New Bankruptcy Opinion: IN RE MONTCREST ENERGY, INC. – Bankr. Court, ND Texas, 2014





CALLAN ET AL., Plaintiffs,


BLACK STRATA, LLC, ET AL., Defendants,


CRAIG CROCKETT, Third-Party Plaintiff,


MONTCREST ENERGY, INC. Third-Party Defendant.

Case No. 13-41129-DML-7, Adversary No. 14-04039., 14-04024

United States Bankruptcy Court, N.D. Texas, Fort Worth Division.

December 9, 2014.


DENNIS MICHAEL LYNN, Bankruptcy Judge.

Before the court is Plaintiffs’ Amended Motion to Abstain and to Transfer the Case to the Northern District of Texas, Dallas Division, and Brief in Support (docket no. [2] 15, the “Amended Motion”). By the Amended Motion, Plaintiffs urge this court to abstain from hearing the Removed Adversary (defined below) and to transfer the Removed Adversary to the District Court for the Northern District of Texas, Dallas Division, for remand back to state court. [3] On July 1, 2014, the court held a hearing on the Amended Motion (the “Hearing”) at which counsel for Plaintiffs and the Bosworth and McMurray Defendants [4] argued. The court took the Amended Motion under advisement.

After considering the pleadings, counsels’ arguments at the Hearing, and the relevant case law, the court concludes that it should abstain from hearing the Removed Adversary and transfer the proceeding to the District Court for the Western District of Texas for remand to state court. The presence and extent of this court’s jurisdiction pursuant to 28 U.S.C. § 1334(b) and 157(a) is discussed below. This memorandum opinion and order constitutes the court’s findings of fact and conclusions of law. FED. R. BANKR. P. 7052.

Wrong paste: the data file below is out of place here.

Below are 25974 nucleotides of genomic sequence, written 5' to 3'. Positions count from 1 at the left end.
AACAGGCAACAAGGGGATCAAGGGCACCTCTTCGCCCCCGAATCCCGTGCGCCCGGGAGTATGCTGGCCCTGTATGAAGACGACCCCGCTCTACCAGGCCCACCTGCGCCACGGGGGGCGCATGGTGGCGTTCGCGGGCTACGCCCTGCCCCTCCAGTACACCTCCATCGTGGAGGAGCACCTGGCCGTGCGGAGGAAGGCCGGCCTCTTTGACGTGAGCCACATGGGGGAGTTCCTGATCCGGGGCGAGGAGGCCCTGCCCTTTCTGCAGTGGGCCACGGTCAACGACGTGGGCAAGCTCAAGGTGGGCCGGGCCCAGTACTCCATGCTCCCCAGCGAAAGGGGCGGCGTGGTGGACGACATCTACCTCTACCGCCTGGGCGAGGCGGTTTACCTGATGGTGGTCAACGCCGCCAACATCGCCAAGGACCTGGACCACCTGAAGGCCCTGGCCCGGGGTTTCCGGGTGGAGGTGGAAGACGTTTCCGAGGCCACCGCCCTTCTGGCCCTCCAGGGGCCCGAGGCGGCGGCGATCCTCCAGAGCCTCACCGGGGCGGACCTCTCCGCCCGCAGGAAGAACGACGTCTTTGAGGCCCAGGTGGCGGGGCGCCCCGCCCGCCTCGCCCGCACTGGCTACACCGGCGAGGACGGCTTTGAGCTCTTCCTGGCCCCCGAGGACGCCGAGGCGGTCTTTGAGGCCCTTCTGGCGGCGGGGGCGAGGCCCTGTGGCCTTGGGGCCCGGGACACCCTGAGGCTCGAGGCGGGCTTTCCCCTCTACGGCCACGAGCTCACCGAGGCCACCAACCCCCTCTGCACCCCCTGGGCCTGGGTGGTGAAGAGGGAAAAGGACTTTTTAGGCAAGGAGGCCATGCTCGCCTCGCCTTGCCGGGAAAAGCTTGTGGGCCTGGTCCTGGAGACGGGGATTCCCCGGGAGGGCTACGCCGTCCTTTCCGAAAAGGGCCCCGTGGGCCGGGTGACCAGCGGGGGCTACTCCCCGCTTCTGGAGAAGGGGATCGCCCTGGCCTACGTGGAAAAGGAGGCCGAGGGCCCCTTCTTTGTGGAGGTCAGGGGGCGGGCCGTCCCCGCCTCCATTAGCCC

Two adversaries currently pending before this court concern the bankruptcy case (the “Case”) of MontCrest Energy, Inc. (“Debtor”). The first adversary, No. 14-3049, was removed to federal court (the “Removed Adversary”), and the second adversary, No. 14-4028, originated in this court (the “Third-Party Adversary”). As will be discussed, distinguishing between these two proceedings is necessary for the purpose of analyzing subject-matter jurisdiction.

On March 7, 2014, Plaintiffs commenced the Removed Adversary by filing Plaintiffs’ Original Petition (docket no. 11-A, the “Petition”), in Cause No. 2014-925-3 in the 74th Judicial District Court of McLennan County, Texas (the “74th District Court”). Callan v. Black Strata, LLC, No. 2014-925-3 (74th Dist. Ct., McLennan County, Tex. Mar. 7, 2014). Plaintiffs are investors who purchased from Debtor a working interest in eight oil wells. Pls.’ Orig. Pet., docket no. 11-A, ¶ 44. Defendants are former directors, officers, and professionals who were employed by, or represented, Debtor prepetition. Id. By the Petition, Plaintiffs allege that Defendants, in connection with the management of Debtor and the solicitation of Plaintiffs’ working interests, are liable for various state law claims, including: fraud, fraudulent intentional misrepresentation, conspiracy, violations of the Texas Securities Act, negligent misrepresentation, breach of fiduciary duty, and knowing participation or aiding and abetting in breach of fiduciary duty. [5] Id. ¶¶ 50-120.